2010 Prize winner Malgorzata Gorska and 1994 Prize winner Heffa Schucking were among the attendees of the UN Climate Talks (COP19) in Warsaw, Poland last month. The main objective on the conference was to set up a framework for a new climate treaty that will replace the Kyoto Protocol, which will expire in 2020.
Much of the conference, however, was overshadowed by Poland’s domestic climate and energy policies. The decision by the host country to also host a clean coal conference — at the same time as the climate talks — sparked outrage among many COP19 attendees.
Poland currently sources 90% of their energy from coal, with no significant plans to move toward renewables on the books. Poland is also currently experiencing an economic boom due to coal production, which many in the environmental community fear will drive the government to ramp up infrastructure and development projects at the expense of the environment.
One of those voicing concern is Malgorzata Gorska, 2010 Prize winner from Poland. Gorska’s leadership in the fight to stop a controversial highway project led to a significant legal precedent for the environment that resulted in the protection of Poland’s Rospuda Valley, one of Europe’s last true wilderness areas. In the video below, Gorska explains how Poland’s wetland are once again being threatened.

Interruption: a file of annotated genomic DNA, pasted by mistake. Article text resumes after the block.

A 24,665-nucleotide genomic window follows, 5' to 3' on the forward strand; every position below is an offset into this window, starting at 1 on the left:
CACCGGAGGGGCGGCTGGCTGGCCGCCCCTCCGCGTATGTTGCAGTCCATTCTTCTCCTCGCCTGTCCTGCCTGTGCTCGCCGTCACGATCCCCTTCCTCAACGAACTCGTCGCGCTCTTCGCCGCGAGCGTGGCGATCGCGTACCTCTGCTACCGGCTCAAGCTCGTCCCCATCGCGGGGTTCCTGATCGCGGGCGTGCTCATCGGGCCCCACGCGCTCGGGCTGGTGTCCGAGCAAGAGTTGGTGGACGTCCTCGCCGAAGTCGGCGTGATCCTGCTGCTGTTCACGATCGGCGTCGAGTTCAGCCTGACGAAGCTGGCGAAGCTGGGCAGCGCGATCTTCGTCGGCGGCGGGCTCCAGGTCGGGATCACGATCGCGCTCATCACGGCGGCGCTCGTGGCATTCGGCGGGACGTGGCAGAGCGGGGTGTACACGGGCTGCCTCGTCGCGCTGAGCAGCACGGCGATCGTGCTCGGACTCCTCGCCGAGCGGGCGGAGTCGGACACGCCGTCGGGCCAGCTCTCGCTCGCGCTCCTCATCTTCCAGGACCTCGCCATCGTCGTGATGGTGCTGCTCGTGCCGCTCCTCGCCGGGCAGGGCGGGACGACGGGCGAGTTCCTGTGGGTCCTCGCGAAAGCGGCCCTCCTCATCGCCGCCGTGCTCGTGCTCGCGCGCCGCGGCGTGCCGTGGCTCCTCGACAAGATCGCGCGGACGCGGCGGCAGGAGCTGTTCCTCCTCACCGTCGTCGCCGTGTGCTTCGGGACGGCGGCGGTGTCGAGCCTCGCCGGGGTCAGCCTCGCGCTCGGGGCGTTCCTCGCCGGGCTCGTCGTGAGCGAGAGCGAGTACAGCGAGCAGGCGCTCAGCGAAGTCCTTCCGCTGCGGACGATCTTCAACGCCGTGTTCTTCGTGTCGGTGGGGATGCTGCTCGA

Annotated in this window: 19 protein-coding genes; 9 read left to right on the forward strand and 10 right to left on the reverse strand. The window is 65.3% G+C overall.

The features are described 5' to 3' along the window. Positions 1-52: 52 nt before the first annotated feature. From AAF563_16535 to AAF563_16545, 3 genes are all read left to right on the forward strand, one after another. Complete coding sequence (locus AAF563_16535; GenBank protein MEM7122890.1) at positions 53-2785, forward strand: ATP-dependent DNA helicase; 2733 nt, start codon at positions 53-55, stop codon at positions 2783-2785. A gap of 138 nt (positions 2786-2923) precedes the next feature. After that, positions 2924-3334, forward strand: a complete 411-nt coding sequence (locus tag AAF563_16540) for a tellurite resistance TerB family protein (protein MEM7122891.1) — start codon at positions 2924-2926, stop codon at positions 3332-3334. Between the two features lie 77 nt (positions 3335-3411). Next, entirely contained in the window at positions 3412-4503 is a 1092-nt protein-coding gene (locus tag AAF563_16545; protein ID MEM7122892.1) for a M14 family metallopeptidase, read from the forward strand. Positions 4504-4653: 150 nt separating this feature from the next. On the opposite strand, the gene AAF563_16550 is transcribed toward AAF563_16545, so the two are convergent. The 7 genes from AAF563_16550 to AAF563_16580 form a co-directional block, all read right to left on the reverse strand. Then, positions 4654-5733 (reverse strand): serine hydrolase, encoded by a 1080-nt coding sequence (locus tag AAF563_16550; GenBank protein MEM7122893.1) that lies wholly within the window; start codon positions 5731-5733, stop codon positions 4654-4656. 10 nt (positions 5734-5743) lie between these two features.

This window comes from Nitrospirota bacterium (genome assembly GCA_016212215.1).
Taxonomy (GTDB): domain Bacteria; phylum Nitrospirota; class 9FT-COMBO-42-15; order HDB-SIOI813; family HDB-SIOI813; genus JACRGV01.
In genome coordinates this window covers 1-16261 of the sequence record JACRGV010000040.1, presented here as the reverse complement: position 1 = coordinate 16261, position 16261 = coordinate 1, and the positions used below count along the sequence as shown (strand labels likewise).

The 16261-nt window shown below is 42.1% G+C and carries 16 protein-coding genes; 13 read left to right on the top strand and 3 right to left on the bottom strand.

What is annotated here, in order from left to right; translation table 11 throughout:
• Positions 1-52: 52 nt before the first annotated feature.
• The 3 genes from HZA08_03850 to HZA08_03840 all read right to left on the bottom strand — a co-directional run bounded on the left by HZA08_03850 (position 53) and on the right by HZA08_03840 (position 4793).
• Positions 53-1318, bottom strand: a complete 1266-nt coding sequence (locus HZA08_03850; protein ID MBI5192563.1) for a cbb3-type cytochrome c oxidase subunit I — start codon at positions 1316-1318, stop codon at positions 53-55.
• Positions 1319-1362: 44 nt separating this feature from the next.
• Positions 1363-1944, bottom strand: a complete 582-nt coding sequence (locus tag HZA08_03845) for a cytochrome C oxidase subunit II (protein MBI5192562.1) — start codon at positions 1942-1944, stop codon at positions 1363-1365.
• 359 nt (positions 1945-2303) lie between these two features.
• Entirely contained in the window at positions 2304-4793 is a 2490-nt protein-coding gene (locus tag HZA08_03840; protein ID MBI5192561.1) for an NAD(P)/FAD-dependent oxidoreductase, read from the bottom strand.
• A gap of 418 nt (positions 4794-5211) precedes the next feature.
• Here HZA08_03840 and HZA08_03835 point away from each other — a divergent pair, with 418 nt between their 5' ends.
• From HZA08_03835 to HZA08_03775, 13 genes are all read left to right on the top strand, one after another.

1994 Goldman Prize winner Heffa Schucking has been influencing European environmental policies for over two decades. She won the Goldman Prize for her work to expose the link between consumption in industrialized countries in the northern hemisphere and the destruction of tropical forests in the southern hemisphere.
Schucking and her team at Urgewald, an NGO she founded in 1992, recently produced a report entitled “Banking on Coal,” which examines who is financing the recent uptick in coal production worldwide. She explains more on the report in the video below: